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Simon Harel

  • Fellow 2009
  • Alumni
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Department of Comparative Literature at Université de Montréal

    A 2009 Trudeau fellow and a member of the Royal Society of Canada, Simon Harel is a full professor at the Université de Montréal, where he directs the Department of Comparative Literature. Prior to joining the university in 2011, he was the director of the Centre for the Study of Arts, Letters and Traditions at the Université du Québec à Montréal, in whose Department of Literary Studies he taught and conducted research for over 20 years.

    Over the past 25 years, Simon Harel has pioneered an innovative field of research at the crossroads of literary and cultural studies. He was one of the first to examine the particularities of the experience of migration in urban areas in Quebec. His book Voleur de parcours, published in 1989, is recognized as one of the most noteworthy publications in Quebec cultural studies in the 1980s and 1990s. The author or editor of over thirty publications, Harel is interested in intercultural issues, the role of the stranger in society, and vulnerability in the spaces in which we live.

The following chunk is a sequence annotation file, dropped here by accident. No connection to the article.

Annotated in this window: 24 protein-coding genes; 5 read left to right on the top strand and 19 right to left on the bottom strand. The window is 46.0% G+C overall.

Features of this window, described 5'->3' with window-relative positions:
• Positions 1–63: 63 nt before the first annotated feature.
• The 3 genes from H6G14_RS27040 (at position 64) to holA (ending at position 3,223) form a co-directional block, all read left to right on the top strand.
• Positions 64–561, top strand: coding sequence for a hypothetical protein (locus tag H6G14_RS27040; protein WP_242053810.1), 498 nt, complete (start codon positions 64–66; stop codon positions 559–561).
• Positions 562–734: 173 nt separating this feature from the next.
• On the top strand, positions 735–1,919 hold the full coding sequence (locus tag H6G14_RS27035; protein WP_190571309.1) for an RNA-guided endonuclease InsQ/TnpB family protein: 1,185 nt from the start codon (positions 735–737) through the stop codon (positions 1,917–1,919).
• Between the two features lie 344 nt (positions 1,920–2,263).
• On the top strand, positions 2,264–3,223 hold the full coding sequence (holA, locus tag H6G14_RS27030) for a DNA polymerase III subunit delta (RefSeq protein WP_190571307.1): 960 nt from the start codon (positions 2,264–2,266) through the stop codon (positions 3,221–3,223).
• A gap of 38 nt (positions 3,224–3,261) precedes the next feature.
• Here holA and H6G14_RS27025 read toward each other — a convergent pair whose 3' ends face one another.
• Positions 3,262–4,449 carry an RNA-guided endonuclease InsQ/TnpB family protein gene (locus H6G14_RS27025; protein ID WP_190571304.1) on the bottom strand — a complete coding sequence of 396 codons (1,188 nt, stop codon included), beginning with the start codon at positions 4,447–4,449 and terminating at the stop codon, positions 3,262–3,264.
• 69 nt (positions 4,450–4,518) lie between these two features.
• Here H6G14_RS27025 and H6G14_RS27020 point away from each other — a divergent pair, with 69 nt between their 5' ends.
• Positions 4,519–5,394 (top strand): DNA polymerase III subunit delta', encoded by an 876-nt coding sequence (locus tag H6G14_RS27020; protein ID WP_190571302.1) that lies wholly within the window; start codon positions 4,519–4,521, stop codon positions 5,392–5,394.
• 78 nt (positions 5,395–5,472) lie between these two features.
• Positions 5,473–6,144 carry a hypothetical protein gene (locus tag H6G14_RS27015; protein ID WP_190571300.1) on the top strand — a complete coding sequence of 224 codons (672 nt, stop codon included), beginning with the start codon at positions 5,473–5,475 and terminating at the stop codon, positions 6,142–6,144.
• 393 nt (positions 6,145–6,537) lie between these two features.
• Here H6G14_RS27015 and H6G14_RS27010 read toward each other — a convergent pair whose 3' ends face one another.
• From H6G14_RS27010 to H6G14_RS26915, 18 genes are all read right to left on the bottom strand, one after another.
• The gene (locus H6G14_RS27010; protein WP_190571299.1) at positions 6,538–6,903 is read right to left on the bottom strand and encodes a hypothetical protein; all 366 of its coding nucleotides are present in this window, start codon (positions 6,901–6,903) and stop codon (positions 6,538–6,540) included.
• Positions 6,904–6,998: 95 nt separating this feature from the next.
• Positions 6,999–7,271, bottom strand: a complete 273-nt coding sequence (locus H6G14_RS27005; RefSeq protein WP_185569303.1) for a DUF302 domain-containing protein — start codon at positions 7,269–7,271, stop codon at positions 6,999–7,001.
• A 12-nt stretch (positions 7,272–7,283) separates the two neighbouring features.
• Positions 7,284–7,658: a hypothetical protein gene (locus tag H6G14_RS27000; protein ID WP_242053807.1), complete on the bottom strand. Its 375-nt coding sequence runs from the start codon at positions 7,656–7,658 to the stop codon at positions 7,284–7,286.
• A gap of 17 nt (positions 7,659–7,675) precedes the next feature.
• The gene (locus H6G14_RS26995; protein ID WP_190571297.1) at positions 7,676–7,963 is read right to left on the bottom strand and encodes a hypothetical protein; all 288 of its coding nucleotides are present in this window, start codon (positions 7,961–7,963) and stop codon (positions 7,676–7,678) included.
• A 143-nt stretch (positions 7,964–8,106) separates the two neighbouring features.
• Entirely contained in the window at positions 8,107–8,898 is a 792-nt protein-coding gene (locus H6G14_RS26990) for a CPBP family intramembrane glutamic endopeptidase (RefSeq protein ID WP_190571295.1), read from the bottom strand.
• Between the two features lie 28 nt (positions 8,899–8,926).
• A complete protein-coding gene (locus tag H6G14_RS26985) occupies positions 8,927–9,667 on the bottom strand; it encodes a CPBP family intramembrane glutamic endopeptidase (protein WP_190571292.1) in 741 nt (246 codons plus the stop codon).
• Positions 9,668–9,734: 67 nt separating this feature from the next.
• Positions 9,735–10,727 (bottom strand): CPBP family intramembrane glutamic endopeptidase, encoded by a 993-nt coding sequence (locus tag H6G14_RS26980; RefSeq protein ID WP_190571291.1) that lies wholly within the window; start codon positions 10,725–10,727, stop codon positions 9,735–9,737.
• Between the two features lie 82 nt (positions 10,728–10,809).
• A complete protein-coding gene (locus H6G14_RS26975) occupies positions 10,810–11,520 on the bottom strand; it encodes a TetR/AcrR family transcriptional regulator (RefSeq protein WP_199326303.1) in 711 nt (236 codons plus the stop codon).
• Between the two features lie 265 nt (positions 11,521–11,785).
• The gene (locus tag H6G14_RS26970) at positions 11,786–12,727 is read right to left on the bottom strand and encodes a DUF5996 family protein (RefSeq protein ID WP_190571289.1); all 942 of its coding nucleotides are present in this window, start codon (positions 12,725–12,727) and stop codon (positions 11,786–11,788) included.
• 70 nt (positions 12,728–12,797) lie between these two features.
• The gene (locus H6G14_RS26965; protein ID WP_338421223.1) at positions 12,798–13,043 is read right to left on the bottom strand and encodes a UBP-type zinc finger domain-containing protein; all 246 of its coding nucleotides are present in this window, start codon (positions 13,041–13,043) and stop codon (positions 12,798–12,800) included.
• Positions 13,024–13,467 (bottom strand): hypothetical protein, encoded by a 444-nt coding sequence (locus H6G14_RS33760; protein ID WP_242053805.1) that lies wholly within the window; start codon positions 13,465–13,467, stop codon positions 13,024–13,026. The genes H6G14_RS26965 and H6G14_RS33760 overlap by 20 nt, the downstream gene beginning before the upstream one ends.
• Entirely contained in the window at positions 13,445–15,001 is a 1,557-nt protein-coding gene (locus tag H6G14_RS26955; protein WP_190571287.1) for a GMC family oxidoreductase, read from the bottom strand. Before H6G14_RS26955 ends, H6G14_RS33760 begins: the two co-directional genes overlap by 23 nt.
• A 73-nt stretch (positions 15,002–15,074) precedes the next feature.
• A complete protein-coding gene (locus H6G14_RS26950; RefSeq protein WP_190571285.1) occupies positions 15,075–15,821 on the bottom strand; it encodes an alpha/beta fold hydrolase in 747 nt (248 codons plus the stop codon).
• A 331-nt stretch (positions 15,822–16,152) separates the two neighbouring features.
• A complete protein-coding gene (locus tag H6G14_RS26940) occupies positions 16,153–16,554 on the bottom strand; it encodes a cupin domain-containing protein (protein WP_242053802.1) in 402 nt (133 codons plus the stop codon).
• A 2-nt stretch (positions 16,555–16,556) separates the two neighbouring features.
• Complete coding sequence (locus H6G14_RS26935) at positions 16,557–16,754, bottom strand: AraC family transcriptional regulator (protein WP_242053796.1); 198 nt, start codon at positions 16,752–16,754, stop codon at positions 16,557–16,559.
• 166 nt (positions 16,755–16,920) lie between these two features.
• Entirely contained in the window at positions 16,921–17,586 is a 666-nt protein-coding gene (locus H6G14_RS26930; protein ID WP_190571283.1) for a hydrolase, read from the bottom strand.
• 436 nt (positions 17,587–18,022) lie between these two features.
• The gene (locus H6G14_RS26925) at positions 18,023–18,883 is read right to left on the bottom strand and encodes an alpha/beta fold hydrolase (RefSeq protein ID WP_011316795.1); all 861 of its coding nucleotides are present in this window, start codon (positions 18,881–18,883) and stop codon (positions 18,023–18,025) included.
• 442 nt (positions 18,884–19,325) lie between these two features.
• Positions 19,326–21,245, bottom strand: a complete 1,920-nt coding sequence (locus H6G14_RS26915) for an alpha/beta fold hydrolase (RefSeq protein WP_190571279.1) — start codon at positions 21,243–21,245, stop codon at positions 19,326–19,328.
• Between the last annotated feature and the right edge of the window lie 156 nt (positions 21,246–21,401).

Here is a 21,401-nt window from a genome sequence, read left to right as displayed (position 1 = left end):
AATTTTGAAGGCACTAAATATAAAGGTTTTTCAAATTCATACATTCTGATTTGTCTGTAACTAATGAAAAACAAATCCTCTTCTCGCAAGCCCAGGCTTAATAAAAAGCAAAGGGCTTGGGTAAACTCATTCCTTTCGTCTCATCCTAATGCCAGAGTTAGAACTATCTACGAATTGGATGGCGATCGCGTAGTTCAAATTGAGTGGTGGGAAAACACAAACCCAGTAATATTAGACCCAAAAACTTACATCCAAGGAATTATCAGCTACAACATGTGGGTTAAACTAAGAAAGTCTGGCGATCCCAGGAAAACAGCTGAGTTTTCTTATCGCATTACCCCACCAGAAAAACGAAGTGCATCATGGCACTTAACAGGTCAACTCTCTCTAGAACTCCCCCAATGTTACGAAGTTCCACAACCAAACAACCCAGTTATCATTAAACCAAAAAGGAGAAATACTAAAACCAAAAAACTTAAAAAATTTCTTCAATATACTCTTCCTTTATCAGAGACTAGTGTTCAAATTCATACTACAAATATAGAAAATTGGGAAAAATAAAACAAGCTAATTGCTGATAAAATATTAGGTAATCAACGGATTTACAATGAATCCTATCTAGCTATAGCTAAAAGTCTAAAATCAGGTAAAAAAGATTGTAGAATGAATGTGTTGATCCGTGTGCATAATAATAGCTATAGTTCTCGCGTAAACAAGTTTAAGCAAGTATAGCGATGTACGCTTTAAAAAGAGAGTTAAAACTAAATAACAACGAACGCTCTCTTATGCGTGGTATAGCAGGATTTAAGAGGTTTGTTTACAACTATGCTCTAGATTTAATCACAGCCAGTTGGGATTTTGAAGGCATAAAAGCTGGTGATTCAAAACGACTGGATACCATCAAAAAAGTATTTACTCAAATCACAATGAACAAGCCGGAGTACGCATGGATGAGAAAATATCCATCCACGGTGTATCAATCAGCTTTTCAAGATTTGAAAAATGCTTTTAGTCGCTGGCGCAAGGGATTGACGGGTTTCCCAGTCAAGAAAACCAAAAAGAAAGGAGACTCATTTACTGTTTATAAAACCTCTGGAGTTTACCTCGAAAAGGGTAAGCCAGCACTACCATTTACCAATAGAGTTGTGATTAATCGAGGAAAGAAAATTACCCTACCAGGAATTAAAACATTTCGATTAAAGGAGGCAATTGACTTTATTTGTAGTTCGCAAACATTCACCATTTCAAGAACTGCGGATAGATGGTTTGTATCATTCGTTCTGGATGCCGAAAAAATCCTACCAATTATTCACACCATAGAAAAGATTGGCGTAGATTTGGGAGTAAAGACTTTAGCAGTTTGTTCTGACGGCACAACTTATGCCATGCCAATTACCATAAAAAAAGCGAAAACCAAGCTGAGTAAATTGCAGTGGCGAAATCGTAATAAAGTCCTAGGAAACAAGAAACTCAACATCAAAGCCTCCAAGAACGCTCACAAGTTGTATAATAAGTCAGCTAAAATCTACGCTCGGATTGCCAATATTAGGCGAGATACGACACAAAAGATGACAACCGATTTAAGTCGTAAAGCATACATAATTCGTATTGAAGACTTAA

In recognition of the failings of the discourse on hybridization and cookie-cutter identity, Harel is presently concentrating on the delineation of the vacillating, often conflicting, forms of cultural mobility. In the spring of 2012, the Canadian Foundation for Innovation awarded him a Leaders Opportunity Fund grant to fund research infrastructure for the study of representations of new narrative and technological identities in urban life. The grant positions him as a leader in an emerging field, that of the study of stories of the mobile  self.

    Simon Harel has organized several large-scale events, such as Où va la culture?, a cultural happening that took place at the Université du Québec à Montréal in 2010, and Trajectoires Montréal (SSHRC 2012), a unique multidisciplinary experience that explored new manifestations of creativity in Montréal as well as the interactions between urban and peri-urban life in the greater Montréal area.